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Thoughts on Boolean Modeling?

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I'm watching this video by Game Institute about using the Boolean modifier to objects in 3ds Max. Which seems really cool, but as he mentions, a ton of errors have to be fixed. now he was doing this example with a box and a cylinder, which is a fairly simple example. But in real life modeling for work, it would be much more advanced, correct? And yet, if it's more advanced, then it means time has to be dedicated to fixing those polys vertex by vertex. So do you guys use Boolean when you are modeling or do stay away from it's dark arcane? 

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If you intent to use the Boolean you should use it in the early stages of the mesh, when it's still only a few polygons and is easy to clean.

This means modeling the parts that have holes in them first or as a separate piece then attaching it to the rest.

 

It's also important to constantly clean the mesh as you progress, otherwise you wouldn't be able to build complex models as the amount of loop cuts keep increasing.

 

 

You won't be using the Boolean as much as you think, once you know what the structure of a hole looks like it will be faster to make them yourself than using tools to make it.

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If you intent to use the Boolean you should use it in the early stages of the mesh, when it's still only a few polygons and is easy to clean.

This means modeling the parts that have holes in them first or as a separate piece then attaching it to the rest.

 

It's also important to constantly clean the mesh as you progress, otherwise you wouldn't be able to build complex models as the amount of loop cuts keep increasing.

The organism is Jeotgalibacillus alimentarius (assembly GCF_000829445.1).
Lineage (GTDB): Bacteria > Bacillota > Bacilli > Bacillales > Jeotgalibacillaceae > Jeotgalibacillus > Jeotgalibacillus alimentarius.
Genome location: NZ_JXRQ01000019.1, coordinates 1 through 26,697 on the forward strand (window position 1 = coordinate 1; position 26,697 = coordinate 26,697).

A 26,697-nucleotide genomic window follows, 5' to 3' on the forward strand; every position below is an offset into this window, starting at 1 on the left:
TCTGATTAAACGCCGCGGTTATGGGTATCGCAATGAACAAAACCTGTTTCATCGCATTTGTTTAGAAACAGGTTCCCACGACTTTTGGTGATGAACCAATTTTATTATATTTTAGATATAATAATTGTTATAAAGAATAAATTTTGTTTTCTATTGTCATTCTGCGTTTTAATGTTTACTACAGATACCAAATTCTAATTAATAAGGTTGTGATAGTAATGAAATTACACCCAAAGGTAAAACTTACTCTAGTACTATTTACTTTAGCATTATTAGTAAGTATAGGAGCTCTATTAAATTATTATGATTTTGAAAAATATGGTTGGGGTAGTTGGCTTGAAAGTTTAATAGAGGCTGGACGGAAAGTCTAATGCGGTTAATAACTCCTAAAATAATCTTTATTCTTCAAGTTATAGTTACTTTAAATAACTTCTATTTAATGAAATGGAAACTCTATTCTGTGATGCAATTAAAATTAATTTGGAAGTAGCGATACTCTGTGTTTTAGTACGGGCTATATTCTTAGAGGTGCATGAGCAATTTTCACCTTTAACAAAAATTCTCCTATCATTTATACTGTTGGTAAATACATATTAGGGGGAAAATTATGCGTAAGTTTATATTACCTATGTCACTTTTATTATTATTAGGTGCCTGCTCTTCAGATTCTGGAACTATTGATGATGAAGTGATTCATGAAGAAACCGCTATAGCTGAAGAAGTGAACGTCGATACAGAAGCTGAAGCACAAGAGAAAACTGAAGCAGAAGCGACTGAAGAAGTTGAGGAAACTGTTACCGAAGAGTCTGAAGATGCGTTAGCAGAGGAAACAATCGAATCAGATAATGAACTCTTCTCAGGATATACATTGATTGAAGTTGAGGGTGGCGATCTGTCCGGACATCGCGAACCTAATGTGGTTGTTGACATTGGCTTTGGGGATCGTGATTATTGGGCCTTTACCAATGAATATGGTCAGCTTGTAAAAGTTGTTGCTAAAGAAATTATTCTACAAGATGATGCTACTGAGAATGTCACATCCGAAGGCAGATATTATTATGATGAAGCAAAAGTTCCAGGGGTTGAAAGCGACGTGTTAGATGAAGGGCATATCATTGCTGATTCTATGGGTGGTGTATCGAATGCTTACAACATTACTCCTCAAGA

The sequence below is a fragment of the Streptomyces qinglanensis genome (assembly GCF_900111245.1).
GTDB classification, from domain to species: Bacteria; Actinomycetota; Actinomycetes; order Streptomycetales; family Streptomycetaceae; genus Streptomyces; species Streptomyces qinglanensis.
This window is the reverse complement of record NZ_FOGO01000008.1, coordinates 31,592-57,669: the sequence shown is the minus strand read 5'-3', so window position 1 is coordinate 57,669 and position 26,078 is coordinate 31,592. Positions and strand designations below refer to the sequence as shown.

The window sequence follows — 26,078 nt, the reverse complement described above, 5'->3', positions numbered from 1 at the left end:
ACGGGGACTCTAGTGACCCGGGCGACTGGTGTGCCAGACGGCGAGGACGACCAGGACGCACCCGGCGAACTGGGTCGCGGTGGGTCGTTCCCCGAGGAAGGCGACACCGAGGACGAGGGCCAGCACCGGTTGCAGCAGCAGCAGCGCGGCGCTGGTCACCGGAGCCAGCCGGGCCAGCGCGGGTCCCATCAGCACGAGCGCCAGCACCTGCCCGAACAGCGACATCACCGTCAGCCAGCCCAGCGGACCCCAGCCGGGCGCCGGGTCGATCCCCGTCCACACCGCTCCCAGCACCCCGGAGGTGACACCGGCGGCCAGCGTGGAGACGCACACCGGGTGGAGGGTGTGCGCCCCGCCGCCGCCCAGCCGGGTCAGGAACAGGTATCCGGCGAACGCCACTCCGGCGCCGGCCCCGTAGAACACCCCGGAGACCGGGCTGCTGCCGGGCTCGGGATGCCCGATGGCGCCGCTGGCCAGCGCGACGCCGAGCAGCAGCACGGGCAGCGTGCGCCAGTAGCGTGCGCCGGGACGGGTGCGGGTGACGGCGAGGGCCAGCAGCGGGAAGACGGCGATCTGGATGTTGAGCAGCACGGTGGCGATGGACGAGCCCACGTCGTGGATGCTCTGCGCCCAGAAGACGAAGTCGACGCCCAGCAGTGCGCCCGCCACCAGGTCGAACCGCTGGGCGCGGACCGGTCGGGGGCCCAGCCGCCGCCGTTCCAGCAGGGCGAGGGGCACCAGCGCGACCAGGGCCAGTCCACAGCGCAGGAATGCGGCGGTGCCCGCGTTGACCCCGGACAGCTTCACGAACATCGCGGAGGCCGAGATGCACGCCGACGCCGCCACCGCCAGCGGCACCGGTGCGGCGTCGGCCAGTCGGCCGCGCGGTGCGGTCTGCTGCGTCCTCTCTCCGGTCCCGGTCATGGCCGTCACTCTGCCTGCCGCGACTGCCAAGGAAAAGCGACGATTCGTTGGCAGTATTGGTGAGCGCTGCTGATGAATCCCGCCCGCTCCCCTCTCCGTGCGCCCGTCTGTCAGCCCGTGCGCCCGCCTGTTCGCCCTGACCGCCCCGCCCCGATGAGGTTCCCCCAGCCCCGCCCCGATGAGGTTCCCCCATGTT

You won't be using the Boolean as much as you think, once you know what the structure of a hole looks like it will be faster to make them yourself than using tools to make it.

Interesting; so you don't recommend the vertex cleaner script that Airborn_Studios was referring to? It looked fairly cool.

Also, why don't you use them in advanced models? Surely it has more need than just base meshs. 

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From what I hear, 3DS kinda sucks at booleans (as you've already mentioned), but there's other tools around which are much better at them. One artist that I worked with was recently gushing over Modo, due to it's boolean tools.

 

A quick google turned up this plugin, which does watertight/clean booleans on subdiv models smile.png A tool like that lets you perform quite advanced operations while maintaining a clean surface, and then exporting it to a watertight polygonal mesh right at the end:

https://vimeo.com/82778571

 

Level editing for Quake-derived and Unreal-derived games (that includes COD's and Half-Life's!) have often used boolean modelling to create the world geometry within their own level editing tools... However, the Quake-derived level compilers were usually limited to boolean additions/unions, and did not support boolean subtraction (Some editors added support as a destructive operator, but were usually unreliable and required a lot of clean-up).

Edited by Hodgman

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The only direct use as part of a final model I would think would be something static, which is easy to create textures for(maybe single color, or simple stuff, as the UVs would be ugly.  It can also be something to consider when the model itself isn't the final product, rather some sort of render is, and if the model needs to be made quickly, and you are pretty sure it won't get any re-use.  Otherwise, quality geometry is more important.